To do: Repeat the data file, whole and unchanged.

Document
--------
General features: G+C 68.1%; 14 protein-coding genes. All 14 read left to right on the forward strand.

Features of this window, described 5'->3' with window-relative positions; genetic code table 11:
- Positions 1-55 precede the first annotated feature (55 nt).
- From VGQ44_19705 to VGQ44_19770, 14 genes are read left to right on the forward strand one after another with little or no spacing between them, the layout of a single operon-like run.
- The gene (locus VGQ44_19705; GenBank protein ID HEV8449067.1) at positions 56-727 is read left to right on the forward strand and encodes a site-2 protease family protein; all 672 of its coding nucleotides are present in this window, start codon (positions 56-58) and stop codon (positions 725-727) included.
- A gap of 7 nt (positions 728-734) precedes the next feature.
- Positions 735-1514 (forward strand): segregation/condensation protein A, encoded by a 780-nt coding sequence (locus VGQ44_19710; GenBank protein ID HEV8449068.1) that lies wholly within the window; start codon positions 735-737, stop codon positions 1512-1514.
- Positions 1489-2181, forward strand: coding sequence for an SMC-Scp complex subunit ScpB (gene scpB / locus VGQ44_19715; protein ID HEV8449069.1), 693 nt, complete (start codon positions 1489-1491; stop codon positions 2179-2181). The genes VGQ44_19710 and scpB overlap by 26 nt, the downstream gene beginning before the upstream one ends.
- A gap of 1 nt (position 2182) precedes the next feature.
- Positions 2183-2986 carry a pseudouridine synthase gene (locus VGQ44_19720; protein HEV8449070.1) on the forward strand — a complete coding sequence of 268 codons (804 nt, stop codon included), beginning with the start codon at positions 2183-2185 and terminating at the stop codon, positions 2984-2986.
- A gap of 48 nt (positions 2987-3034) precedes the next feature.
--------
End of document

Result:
General features: G+C 68.1%; 14 protein-coding genes. All 14 read left to right on the forward strand.

Features of this window, described 5'->3' with window-relative positions; genetic code table 11:
- Positions 1-55 precede the first annotated feature (55 nt).
- From VGQ44_19705 to VGQ44_19770, 14 genes are read left to right on the forward strand one after another with little or no spacing between them, the layout of a single operon-like run.
- The gene (locus VGQ44_19705; GenBank protein ID HEV8449067.1) at positions 56-727 is read left to right on the forward strand and encodes a site-2 protease family protein; all 672 of its coding nucleotides are present in this window, start codon (positions 56-58) and stop codon (positions 725-727) included.
- A gap of 7 nt (positions 728-734) precedes the next feature.
- Positions 735-1514 (forward strand): segregation/condensation protein A, encoded by a 780-nt coding sequence (locus VGQ44_19710; GenBank protein ID HEV8449068.1) that lies wholly within the window; start codon positions 735-737, stop codon positions 1512-1514.
- Positions 1489-2181, forward strand: coding sequence for an SMC-Scp complex subunit ScpB (gene scpB / locus VGQ44_19715; protein ID HEV8449069.1), 693 nt, complete (start codon positions 1489-1491; stop codon positions 2179-2181). The genes VGQ44_19710 and scpB overlap by 26 nt, the downstream gene beginning before the upstream one ends.
- A gap of 1 nt (position 2182) precedes the next feature.
- Positions 2183-2986 carry a pseudouridine synthase gene (locus VGQ44_19720; protein HEV8449070.1) on the forward strand — a complete coding sequence of 268 codons (804 nt, stop codon included), beginning with the start codon at positions 2183-2185 and terminating at the stop codon, positions 2984-2986.
- A gap of 48 nt (positions 2987-3034) precedes the next feature.